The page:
Call centre customer service positions have been found to be highly repetitive and “dead-end” jobs (Belt, 2002) that are often characterised by “low status, poor pay and few career prospects” (Deery and Kinnie, 2002, p. 4). Most are labelled as “electronic sweatshops” (Garson, 1988), and are often criticised for their “low-cost HR practices” (Batt, 2000) However, a minority of call centres do employ alternative strategies referred to as “high-involvement practices” (Batt and Moynihan, 2004). Batt and Moynihan (2004) argue that the mass-production model which focuses on maximising volume and minimising costs is more suitable for simple transactions where customers look for speed and simplicity, while the professional service model which stresses on delivering quality service works well with professionals such as lawyers and healthcare specialists who strive hard to building long-term customer relationships with their clients. Since the majority of call centre transactions are dominated by the mass-production model as compared to the professional service model (Batt and Moynihan, 2004), problems relating to service quality and customer satisfaction (Key Note, 2003a; Tuten and Neidermeyer, 2004) continue to exacerbate.

Call centres have been typically plagued by high agent turnover. Surveys such as Pay and Conditions in Call Centres from Incomes Data Services (IDS, 2002), report that the average annual staff turnover in call centres was around 20 per cent, ranging from 1 per cent to 80 per cent. Large centres were reported to have greater difficulty in retaining staff as compared to small centres. According to another survey (Call Centres, 2002), the staff turnover rate had increased from 18 per cent in 2001 to 24 per cent in 2002 (26 per cent of the employers surveyed were in financial services). It is also reported that, on average, a typical call centre worker in the UK stays in a job only for two years (IDS, 2002). It was reported that one in ten call centre employers in UK have a “churn” rate of 49 per cent or more, that is, nearly half of their staff resign during a year (Call Centres, 2001). This has further implications for service quality, since a certain amount of tenure is required to achieve service excellence (Schneider, 1991).

A research conducted by management consultants Nextera Enterprises (2000) found that staff turnover reduced earnings and share values in the call centre business by over 30 per cent. In 2001, staff turnover cost the UK call centre industry over £1 billion a year (McConnell, 2001), while training a new customer service agent costs over £4,500 and sometimes over £12,000 (Key Note, 2002). According to the Call Centres (2002) survey, turnover problems have forced wages up by 8.3 per cent to a median £13,000 for call centre agents. From 1997 to 2000, salary levels rose by around 15 per cent, while inflation as measured by the retail price index (RPI) remained at only 8 per cent (Key Note, 2002). Thus training and competition, coupled with the high turnover, have pushed the salary levels up. Other findings of the survey included that call centre agents received higher pay in the public than in the private sectors, and that the morale and motivation plans and personal development plans, besides improved pay and working conditions, could help reduce turnover. Although some improvements are seen, research suggests that most frontline employees remain underpaid, undertrained and highly stressed in call centres (Singh, 2000).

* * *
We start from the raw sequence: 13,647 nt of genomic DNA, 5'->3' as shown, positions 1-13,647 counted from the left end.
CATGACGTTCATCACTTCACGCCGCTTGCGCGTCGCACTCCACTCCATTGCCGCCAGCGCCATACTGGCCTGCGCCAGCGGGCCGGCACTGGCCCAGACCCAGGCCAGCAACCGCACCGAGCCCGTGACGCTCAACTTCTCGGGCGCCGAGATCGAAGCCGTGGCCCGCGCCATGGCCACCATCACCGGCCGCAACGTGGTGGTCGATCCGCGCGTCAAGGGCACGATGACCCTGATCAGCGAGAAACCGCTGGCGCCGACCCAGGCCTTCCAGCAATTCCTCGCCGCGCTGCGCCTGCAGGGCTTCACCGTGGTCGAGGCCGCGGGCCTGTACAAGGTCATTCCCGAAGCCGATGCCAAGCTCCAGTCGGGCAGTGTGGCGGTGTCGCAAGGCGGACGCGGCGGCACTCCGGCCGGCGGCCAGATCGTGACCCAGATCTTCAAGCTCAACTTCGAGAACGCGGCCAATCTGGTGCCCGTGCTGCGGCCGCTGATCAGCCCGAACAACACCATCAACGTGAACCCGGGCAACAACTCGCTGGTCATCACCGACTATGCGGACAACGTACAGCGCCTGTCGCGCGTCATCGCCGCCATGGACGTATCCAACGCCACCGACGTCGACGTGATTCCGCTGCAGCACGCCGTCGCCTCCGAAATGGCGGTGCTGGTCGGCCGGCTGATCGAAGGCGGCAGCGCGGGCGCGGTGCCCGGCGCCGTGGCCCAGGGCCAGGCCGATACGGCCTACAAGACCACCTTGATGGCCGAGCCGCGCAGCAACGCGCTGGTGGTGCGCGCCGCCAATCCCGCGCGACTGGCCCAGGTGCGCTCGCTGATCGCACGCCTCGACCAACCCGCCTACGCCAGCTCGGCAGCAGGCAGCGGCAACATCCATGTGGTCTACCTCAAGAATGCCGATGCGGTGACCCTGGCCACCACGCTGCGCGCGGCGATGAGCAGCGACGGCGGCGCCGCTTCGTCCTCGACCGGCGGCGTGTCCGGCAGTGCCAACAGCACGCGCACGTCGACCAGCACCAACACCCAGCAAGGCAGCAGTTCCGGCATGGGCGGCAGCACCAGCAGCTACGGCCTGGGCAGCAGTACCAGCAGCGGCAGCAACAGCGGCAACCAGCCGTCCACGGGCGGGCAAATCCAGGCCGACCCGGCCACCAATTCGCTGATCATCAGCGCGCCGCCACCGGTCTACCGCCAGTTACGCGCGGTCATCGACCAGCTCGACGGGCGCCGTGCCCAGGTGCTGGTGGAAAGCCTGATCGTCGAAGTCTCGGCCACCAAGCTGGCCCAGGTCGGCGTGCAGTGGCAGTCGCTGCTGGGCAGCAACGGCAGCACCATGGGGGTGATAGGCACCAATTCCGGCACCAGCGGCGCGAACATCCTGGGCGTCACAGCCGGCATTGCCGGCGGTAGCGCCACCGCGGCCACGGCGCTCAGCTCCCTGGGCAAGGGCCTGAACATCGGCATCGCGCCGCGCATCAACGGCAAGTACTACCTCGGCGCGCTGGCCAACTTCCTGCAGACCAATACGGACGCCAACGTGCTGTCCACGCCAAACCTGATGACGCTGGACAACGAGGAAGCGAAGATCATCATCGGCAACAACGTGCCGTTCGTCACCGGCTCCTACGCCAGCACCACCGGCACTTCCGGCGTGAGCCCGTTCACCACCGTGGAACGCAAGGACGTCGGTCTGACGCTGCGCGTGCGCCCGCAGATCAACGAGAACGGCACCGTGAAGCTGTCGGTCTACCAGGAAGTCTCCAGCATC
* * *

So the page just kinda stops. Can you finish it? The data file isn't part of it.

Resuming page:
Thus, turnover poses a great challenge to call centre management. In this context, employee retention and gaining employee’s commitment are becoming two main issues of concern. The reports of various researches into the working conditions of call centres have been alarming (Health and Safety Executive (HSE), NOP surveys in Key Note, 2002). In this context, research has found that working conditions in call centres were poor as employees’ eyesight was deteriorating, accompanied by health problems such as headaches and sore throats. The researchers also report that call handling is a poorly designed job, with agents having little control over their work, little variety of task and a heavy workload.

Attracting and retaining high performing customer contact employees is essential for service performance of call centres. A series of articles in this special issue explore the issues of service employee turnover, recruitment, and performance from a variety of perspectives. Budhwar, Varma, Malhotra, and Mukherjee, in their article “Insights into the Indian call centre industry: can internal marketing help tackle high employee turnover?” endorse the problem of employee turnover in call centres and reveal a range of factors – from monotonous work, stressful work environment, adverse working conditions, and lack of career development opportunities to better job opportunities elsewhere – as the key reasons of rising attrition rates in the Indian call centre industry. Following a triangulation approach involving two empirical studies, the authors prescribe ten internal marketing tools to reduce high turnover rates in the Indian call centre industry.